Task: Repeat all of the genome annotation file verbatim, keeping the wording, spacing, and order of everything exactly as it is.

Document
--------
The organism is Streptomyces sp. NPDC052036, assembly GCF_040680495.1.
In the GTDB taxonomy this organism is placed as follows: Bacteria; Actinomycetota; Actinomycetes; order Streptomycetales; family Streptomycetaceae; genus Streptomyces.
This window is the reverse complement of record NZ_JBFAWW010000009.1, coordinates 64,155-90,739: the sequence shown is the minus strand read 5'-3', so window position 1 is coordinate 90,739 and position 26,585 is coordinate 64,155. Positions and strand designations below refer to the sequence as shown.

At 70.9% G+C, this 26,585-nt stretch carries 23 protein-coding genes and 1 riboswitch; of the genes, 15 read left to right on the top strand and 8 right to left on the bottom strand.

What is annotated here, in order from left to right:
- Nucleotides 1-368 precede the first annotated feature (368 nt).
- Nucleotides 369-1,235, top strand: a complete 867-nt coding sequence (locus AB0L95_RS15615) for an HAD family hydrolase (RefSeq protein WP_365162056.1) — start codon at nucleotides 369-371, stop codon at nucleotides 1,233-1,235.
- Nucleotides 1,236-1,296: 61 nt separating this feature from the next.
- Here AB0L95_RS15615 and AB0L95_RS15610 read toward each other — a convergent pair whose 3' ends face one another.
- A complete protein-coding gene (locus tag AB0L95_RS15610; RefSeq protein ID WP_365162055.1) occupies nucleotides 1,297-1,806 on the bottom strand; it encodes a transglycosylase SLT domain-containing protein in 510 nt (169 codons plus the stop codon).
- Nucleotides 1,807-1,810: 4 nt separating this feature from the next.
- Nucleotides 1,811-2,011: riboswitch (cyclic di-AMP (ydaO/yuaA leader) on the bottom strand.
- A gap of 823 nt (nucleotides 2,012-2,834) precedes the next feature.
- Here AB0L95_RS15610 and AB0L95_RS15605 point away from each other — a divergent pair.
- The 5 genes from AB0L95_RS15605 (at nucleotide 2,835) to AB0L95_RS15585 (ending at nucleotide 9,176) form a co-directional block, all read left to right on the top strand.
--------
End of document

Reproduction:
The organism is Streptomyces sp. NPDC052036, assembly GCF_040680495.1.
In the GTDB taxonomy this organism is placed as follows: Bacteria; Actinomycetota; Actinomycetes; order Streptomycetales; family Streptomycetaceae; genus Streptomyces.
This window is the reverse complement of record NZ_JBFAWW010000009.1, coordinates 64,155-90,739: the sequence shown is the minus strand read 5'-3', so window position 1 is coordinate 90,739 and position 26,585 is coordinate 64,155. Positions and strand designations below refer to the sequence as shown.

At 70.9% G+C, this 26,585-nt stretch carries 23 protein-coding genes and 1 riboswitch; of the genes, 15 read left to right on the top strand and 8 right to left on the bottom strand.

What is annotated here, in order from left to right:
- Nucleotides 1-368 precede the first annotated feature (368 nt).
- Nucleotides 369-1,235, top strand: a complete 867-nt coding sequence (locus AB0L95_RS15615) for an HAD family hydrolase (RefSeq protein WP_365162056.1) — start codon at nucleotides 369-371, stop codon at nucleotides 1,233-1,235.
- Nucleotides 1,236-1,296: 61 nt separating this feature from the next.
- Here AB0L95_RS15615 and AB0L95_RS15610 read toward each other — a convergent pair whose 3' ends face one another.
- A complete protein-coding gene (locus tag AB0L95_RS15610; RefSeq protein ID WP_365162055.1) occupies nucleotides 1,297-1,806 on the bottom strand; it encodes a transglycosylase SLT domain-containing protein in 510 nt (169 codons plus the stop codon).
- Nucleotides 1,807-1,810: 4 nt separating this feature from the next.
- Nucleotides 1,811-2,011: riboswitch (cyclic di-AMP (ydaO/yuaA leader) on the bottom strand.
- A gap of 823 nt (nucleotides 2,012-2,834) precedes the next feature.
- Here AB0L95_RS15610 and AB0L95_RS15605 point away from each other — a divergent pair.
- The 5 genes from AB0L95_RS15605 (at nucleotide 2,835) to AB0L95_RS15585 (ending at nucleotide 9,176) form a co-directional block, all read left to right on the top strand.